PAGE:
Stress Linked To Unhealthy Eating Habits
Managing stress & eating right; two big factors to healthy living
Most truckers understand that stress is an inevitable part of a career in trucking. Most truckers enjoy the driving part of the job, but there is stress involved in a truck driving career. There’s stress when you’re in traffic. There’s stress when you are trying to find a safe place to park and rest while avoiding HOS violation. There’s stress when you’re looking for someplace downtown and you can’t find it and you’re lost. There’s stress trying to back into a tiny little spot, where there really isn’t any room for a tractor trailer.
The customer doesn’t care…..he just wants you to be at the dock. There’s the stress of being away from home and worrying about your family when you’re gone. There is plenty of stress in driving professionally for a living. For many drivers, the stress of the road and limited access to parking and healthy food choices result in poor eating habits. Truck drivers are among the highest incidence of diabetes and obesity.
According to one survey, 38% of adults eat unhealthy foods or overeat during periods of stress. While it might seem like a pint of ice cream or bag of chips offers temporary relief, new research reveals that eating junk food could negatively impact your mood.
Research shows stress is associated with higher fat intake. A spike in cortisol levels (when stressed) increases appetite. According to Vicki Shanta Retelny, RDN, this can create a bigger problem when you reach for fried, salty or sweet foods that have little nutritional value and a lot of excess calories because these foods increase inflammation and cause your blood sugar to spike, which can tank your mood.
Oxidative stress, inflammation, and insulin resistance are all factors that can trigger brain changes associated with depression. Diet can combat these mood-altering brain changes. While the foods you choose have an impact on your mental well-being, the reverse is also true: Your mood can influence your appetite.
How Diet & Stress Affect Men and Women Differently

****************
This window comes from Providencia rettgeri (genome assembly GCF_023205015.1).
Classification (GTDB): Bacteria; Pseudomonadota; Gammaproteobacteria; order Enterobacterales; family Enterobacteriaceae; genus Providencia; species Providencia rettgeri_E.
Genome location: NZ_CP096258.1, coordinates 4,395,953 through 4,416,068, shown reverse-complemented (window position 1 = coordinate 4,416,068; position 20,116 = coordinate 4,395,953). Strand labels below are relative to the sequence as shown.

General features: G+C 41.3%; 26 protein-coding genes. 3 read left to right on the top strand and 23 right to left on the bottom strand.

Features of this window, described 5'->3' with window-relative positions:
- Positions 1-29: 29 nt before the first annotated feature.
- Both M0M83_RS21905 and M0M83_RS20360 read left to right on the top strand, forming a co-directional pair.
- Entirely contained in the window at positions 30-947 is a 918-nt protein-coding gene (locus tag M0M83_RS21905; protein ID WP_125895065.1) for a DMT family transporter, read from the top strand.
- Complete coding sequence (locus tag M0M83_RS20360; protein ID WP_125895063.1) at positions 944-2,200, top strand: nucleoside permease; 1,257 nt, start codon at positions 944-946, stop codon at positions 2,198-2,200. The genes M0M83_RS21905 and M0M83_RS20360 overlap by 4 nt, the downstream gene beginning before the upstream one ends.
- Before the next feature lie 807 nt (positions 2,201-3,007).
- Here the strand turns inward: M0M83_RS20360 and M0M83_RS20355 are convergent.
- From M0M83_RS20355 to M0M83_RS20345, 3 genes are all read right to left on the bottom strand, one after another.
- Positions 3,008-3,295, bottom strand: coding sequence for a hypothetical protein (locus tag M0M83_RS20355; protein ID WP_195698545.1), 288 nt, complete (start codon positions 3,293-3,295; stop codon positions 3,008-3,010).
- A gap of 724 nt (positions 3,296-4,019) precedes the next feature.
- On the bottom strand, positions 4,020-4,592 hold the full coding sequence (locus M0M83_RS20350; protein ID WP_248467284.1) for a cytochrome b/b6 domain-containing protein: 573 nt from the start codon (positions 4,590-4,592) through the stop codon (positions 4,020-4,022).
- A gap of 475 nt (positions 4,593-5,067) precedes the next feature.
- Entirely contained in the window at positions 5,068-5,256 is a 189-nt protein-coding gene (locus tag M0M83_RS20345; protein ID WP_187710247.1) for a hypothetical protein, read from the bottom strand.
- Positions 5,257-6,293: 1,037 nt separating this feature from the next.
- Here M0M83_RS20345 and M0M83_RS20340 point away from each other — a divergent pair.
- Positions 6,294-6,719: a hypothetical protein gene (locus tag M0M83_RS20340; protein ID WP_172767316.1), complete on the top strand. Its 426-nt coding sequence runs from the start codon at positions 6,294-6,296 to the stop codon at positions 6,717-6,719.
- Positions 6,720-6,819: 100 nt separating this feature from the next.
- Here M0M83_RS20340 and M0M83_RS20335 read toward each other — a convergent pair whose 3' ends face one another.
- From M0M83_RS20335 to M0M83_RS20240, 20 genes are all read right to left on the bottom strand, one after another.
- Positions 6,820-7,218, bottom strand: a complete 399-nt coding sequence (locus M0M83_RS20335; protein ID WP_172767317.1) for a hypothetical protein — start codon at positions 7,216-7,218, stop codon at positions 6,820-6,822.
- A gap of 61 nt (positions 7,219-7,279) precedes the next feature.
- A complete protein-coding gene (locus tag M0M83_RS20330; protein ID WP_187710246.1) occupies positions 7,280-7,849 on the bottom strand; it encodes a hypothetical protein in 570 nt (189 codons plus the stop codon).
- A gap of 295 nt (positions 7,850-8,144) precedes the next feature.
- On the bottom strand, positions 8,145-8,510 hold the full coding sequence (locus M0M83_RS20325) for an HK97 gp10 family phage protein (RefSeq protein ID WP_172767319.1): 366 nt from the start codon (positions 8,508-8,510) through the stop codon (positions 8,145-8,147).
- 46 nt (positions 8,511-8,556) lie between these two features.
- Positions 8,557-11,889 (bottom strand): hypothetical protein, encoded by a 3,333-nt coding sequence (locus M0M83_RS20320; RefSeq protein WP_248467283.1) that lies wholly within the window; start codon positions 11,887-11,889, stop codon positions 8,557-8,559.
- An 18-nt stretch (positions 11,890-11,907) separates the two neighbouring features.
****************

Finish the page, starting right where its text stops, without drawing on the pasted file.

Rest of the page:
According to a study, published in the Nutritional Neuroscience journal, men and women had different responses to poor eating habits. Mental distress in men was associated with the least healthy dietary patterns and women were less likely to experience mental well-being compared to men if they didn’t follow a healthy diet and lifestyle.
“A healthy diet and exercise are needed for both genders. But women may need to pay closer attention to their diets and exercise as they may be more sensitive to dietary variations.” This may be in part because women’s brains have more neural connectivity (or regions) between cortices, making a healthy diet even more important for their mental health, explains researcher Lina Begdache, PhD, RD, assistant professor at Binghamton University.
The Best Diet For Improving Your Mood
A 2018 literature review found that people who followed a strict Mediterranean diet, which included lots of fish, nuts, vegetables and fruits, had a 33% lower risk of being diagnosed with depression compared to those who ate a so-called western diet that was high in processed meats, trans fats and alcohol.
The Bottom Line
Eating a healthy, well-balanced diet and spending time in nature can help improve well-being and alleviate depression. It’s also important to find productive ways to control stress. Instead of heading to the kitchen (or fast food/convenient store) in search of something sweet or salty the next time you’re feeling overwhelmed, try journaling, reading a book or calling a friend. Get moving – working out is good at alleviating everyday pressures and stress while also keeping your waistline in check.
All of these things can be challenging for truckers but when you consider the cost – your health – you simply need to find the best way that works for you. Plan ahead – choose your meals and snacks wisely, replacing convenient, fast food choices with healthier alternatives. Find the best time to get outside and exercise while you are out on the road.